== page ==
The Challenges Of Decentralization
Creating an entirely digital currency with no central authority overseeing the transaction records presented several significant challenges that would need to be overcome. One significant characteristic of anything digital is that unlimited perfect copies can be made of it. How could a decentralized and functional currency be created without this fact being exploited? How do you stop someone from creating a copy of an incoming transaction that gave them money, altering a few details, and doubling their income? Or how do you make sure there's no way for someone to spend the same money twice? Or buy something then alter the transaction record afterward so that they have the money back, along with whatever it is they purchased? Bitcoin solves these issues with several very innovative measures.
Validation By Peers
Bitcoin embraces the "perfect digital copy" principle, and uses it as an advantage by distributing a complete copy of the transaction ledger to every full node on the network. When a transaction takes place, it is checked by nearby nodes on the network to make sure that it is in fact a legitimate Bitcoin transaction, and verify that the Bitcoins being spent haven't already been spent somewhere else. This makes it extremely difficult to forge a transaction, because if the other copies of the ledger don't have a record of the transaction that came before it, it will be rejected by the network.
This technique of cross-referencing transactions with other copies of the database is a great first step, but in order for it to work, steps have to be taken to make sure the transaction record remains consistent across all the nodes on the network. This is where the miners come in. Mining is often thought of in terms of the miner running a machine in the hopes of earning Bitcoins, But it's important to understand what's going on under the surface- because it helps to explain why a Bitcoin is able to have any value and function as a currency.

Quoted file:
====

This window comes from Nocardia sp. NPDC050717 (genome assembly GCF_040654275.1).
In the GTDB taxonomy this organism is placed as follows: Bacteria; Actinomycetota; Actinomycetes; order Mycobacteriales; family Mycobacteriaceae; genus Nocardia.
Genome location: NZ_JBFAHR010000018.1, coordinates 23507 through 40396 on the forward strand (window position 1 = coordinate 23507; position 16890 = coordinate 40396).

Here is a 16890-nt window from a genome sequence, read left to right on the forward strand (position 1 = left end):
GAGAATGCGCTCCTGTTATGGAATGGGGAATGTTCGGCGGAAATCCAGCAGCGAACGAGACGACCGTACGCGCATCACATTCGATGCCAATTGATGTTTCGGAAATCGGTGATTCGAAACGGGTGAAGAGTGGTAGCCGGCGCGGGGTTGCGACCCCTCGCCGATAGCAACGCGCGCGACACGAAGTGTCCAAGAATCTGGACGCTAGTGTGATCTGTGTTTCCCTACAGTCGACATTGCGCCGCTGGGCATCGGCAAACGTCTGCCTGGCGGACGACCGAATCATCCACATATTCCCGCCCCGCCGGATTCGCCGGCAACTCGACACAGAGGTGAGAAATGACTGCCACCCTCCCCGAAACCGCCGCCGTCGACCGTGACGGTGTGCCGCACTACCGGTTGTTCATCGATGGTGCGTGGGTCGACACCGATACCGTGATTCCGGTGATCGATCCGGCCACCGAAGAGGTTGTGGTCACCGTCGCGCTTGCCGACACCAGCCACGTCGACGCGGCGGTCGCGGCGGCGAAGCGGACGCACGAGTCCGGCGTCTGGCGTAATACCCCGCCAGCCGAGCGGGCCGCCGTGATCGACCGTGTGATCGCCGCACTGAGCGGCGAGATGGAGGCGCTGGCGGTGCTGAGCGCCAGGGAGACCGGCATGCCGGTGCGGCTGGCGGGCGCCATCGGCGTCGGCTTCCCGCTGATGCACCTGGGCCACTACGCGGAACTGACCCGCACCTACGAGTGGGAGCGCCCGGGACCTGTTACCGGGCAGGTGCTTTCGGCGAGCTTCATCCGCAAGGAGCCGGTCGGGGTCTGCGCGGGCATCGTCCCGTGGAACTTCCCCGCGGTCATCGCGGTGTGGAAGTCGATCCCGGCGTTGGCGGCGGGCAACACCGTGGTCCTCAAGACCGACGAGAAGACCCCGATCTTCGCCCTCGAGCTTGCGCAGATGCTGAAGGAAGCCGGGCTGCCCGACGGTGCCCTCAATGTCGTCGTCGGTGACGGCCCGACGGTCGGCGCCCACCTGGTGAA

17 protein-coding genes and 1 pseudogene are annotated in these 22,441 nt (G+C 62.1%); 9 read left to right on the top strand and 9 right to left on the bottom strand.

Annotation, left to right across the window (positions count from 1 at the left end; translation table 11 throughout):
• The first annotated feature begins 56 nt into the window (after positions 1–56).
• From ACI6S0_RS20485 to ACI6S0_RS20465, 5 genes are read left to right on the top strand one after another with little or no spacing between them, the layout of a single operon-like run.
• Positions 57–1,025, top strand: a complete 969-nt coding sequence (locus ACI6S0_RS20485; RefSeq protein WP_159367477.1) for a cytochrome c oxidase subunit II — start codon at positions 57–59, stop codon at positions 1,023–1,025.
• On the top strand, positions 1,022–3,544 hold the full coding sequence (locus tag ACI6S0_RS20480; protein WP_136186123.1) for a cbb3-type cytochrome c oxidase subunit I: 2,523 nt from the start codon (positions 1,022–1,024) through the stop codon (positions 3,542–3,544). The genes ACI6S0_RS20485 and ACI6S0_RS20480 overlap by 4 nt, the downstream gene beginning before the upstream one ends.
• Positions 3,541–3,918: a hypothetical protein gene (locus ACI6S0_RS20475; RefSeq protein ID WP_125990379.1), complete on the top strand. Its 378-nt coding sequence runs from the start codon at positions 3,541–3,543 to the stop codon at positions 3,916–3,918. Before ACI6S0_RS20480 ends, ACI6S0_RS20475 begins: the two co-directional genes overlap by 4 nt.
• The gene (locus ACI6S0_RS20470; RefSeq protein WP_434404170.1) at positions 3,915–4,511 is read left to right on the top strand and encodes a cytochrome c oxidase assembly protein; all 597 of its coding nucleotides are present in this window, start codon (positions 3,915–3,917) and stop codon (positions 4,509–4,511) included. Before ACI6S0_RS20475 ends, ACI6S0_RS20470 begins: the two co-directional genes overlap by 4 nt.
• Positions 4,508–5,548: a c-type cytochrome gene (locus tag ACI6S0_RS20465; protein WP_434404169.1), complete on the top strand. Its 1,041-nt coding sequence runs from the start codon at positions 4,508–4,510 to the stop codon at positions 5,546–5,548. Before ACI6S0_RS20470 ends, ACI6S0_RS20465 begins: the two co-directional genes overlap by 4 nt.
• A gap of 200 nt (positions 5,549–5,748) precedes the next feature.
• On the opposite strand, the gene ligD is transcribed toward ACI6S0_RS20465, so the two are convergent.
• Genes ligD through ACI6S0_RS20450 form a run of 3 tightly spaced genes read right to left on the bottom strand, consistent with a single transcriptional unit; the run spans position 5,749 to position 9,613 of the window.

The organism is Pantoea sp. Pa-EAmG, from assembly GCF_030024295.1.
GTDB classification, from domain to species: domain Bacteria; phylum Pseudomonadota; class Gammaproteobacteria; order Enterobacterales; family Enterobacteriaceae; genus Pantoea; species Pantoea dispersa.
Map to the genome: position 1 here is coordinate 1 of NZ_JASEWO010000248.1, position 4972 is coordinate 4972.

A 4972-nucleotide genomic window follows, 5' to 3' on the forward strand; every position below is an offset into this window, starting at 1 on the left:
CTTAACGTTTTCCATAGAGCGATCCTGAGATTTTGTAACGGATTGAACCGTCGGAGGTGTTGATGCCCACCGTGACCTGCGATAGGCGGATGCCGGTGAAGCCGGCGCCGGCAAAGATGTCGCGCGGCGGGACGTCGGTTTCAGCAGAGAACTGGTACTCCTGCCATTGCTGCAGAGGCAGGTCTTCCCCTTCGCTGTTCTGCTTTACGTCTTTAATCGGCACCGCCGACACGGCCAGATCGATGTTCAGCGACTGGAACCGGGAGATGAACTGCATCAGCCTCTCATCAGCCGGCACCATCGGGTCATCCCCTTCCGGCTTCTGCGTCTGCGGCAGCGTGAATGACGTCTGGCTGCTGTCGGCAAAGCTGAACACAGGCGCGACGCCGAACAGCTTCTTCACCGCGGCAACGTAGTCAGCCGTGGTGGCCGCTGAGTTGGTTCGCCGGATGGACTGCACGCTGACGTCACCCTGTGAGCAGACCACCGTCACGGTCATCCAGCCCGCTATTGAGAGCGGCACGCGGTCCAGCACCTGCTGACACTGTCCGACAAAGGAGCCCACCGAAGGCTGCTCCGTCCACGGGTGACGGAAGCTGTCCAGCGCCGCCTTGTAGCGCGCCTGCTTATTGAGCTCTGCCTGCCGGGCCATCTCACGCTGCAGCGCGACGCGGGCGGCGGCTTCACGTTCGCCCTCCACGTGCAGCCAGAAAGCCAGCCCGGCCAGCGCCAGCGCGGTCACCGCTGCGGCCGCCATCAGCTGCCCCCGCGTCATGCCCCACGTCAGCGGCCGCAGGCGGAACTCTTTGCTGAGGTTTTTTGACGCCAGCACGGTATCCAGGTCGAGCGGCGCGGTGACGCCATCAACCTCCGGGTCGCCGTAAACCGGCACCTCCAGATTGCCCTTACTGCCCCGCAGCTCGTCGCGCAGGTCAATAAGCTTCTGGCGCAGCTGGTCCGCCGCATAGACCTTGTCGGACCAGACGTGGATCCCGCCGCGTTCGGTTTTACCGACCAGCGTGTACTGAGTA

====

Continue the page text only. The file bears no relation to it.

Keeping Things Consistent
Miners are the "bookkeepers" of the Bitcoin ledger, enlisted to confirm the validity of the most recent transactions and organize them into the "blocks" of transactions that are added to the permanent distributed record every ten minutes. In order to ensure that there would be an adequate number of users willing to commit their time and computing power to maintaining Bitcoin's ledger- and in order to ensure that there would be a desire to maintain it- an incentive was given to participate. Whenever a new block is added to the chain, whoever adds it is rewarded with new Bitcoins. These rewards given to miners are the only way Bitcoins are created. They are generated and sent to the miner in a special transaction that inspired the name of a wallet: This transaction is called a coinbase. All valid Bitcoins have a coinbase at the beginning of their transaction history.
Regulating The Bitcoin Supply
With new people able to join the Bitcoin bookkeeping effort from anywhere- even today, with the increased difficulty, anyone with the right hardware can do it- and with the reward incentive creating greater interest in joining the effort, steps had to be taken to make sure that multiple blocks of transactions weren't being added to the record at the same time- otherwise it wouldn't be possible to keep the ledger consistent throughout the network. And a Bitcoin wouldn't be able to hold much value if anyone was able to easily grab some by validating a block.
Reward After Proof of Work
With Bitcoin these issues are solved by requiring a math problem, known as a "cryptographic hash", to be solved before a new block can be broadcast to the network. There is a very low number with a lot of zeroes at the beginning that must be found, known as a "nonce"- which is short for "number used only once". The difficulty of the equation that must be solved is dynamic, and continually adjusts itself depending on how powerful the current mining hardware on the network is. This was put in place so that finding the nonce, and adding a new block to the chain, would always take about ten minutes.
(This use of cryptography to regulate the recording of transactions and distribution of new Bitcoins is why bitcoin is often reffered to as a "crypto" currency).
The most recent transactions on the Bitcoin network are simultaneously organized into blocks by miners everywhere. But only one of them will add their block to the chain. They are in a race to find the right nonce that will solve the equation, and whoever does this first will be rewarded with new Bitcoins. After a miner has found the required nonce, the block is broadcast to the network and added to all of the full-node copies of Bitcoin's distributed ledger. The transactions within it are given their first confirmation, and they are now recorded- permanently- on the blockchain.